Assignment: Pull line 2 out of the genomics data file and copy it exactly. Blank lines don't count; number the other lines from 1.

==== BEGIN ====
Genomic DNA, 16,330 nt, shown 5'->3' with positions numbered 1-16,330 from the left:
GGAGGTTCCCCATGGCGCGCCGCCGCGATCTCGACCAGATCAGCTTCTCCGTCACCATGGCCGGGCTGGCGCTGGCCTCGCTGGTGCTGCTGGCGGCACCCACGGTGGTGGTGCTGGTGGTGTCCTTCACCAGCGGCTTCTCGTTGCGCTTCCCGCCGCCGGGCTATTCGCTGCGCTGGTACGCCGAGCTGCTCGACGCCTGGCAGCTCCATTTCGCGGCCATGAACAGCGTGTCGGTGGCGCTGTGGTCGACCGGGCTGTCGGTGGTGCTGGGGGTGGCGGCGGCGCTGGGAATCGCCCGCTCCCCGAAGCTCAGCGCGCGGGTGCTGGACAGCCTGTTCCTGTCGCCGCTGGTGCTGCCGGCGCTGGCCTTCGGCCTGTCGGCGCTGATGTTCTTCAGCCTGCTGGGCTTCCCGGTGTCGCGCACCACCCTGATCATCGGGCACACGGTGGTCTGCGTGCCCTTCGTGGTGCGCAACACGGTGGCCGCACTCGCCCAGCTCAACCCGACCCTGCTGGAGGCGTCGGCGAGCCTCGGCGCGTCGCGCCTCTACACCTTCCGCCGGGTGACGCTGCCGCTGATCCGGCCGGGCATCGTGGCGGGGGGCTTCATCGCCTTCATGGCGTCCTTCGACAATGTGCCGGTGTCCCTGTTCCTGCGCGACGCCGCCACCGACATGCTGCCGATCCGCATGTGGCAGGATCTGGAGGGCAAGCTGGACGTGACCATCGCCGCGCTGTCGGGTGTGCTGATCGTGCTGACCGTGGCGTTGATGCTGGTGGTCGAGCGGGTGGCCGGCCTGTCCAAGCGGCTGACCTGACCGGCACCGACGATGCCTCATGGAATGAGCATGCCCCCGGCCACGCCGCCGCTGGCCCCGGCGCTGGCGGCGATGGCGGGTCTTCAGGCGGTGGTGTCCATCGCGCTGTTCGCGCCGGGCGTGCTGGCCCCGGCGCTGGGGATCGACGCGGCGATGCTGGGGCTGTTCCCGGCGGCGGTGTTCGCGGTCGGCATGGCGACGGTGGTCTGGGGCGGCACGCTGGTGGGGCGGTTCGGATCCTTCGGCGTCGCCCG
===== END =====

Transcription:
GGAGGTTCCCCATGGCGCGCCGCCGCGATCTCGACCAGATCAGCTTCTCCGTCACCATGGCCGGGCTGGCGCTGGCCTCGCTGGTGCTGCTGGCGGCACCCACGGTGGTGGTGCTGGTGGTGTCCTTCACCAGCGGCTTCTCGTTGCGCTTCCCGCCGCCGGGCTATTCGCTGCGCTGGTACGCCGAGCTGCTCGACGCCTGGCAGCTCCATTTCGCGGCCATGAACAGCGTGTCGGTGGCGCTGTGGTCGACCGGGCTGTCGGTGGTGCTGGGGGTGGCGGCGGCGCTGGGAATCGCCCGCTCCCCGAAGCTCAGCGCGCGGGTGCTGGACAGCCTGTTCCTGTCGCCGCTGGTGCTGCCGGCGCTGGCCTTCGGCCTGTCGGCGCTGATGTTCTTCAGCCTGCTGGGCTTCCCGGTGTCGCGCACCACCCTGATCATCGGGCACACGGTGGTCTGCGTGCCCTTCGTGGTGCGCAACACGGTGGCCGCACTCGCCCAGCTCAACCCGACCCTGCTGGAGGCGTCGGCGAGCCTCGGCGCGTCGCGCCTCTACACCTTCCGCCGGGTGACGCTGCCGCTGATCCGGCCGGGCATCGTGGCGGGGGGCTTCATCGCCTTCATGGCGTCCTTCGACAATGTGCCGGTGTCCCTGTTCCTGCGCGACGCCGCCACCGACATGCTGCCGATCCGCATGTGGCAGGATCTGGAGGGCAAGCTGGACGTGACCATCGCCGCGCTGTCGGGTGTGCTGATCGTGCTGACCGTGGCGTTGATGCTGGTGGTCGAGCGGGTGGCCGGCCTGTCCAAGCGGCTGACCTGACCGGCACCGACGATGCCTCATGGAATGAGCATGCCCCCGGCCACGCCGCCGCTGGCCCCGGCGCTGGCGGCGATGGCGGGTCTTCAGGCGGTGGTGTCCATCGCGCTGTTCGCGCCGGGCGTGCTGGCCCCGGCGCTGGGGATCGACGCGGCGATGCTGGGGCTGTTCCCGGCGGCGGTGTTCGCGGTCGGCATGGCGACGGTGGTCTGGGGCGGCACGCTGGTGGGGCGGTTCGGATCCTTCGGCGTCGCCCG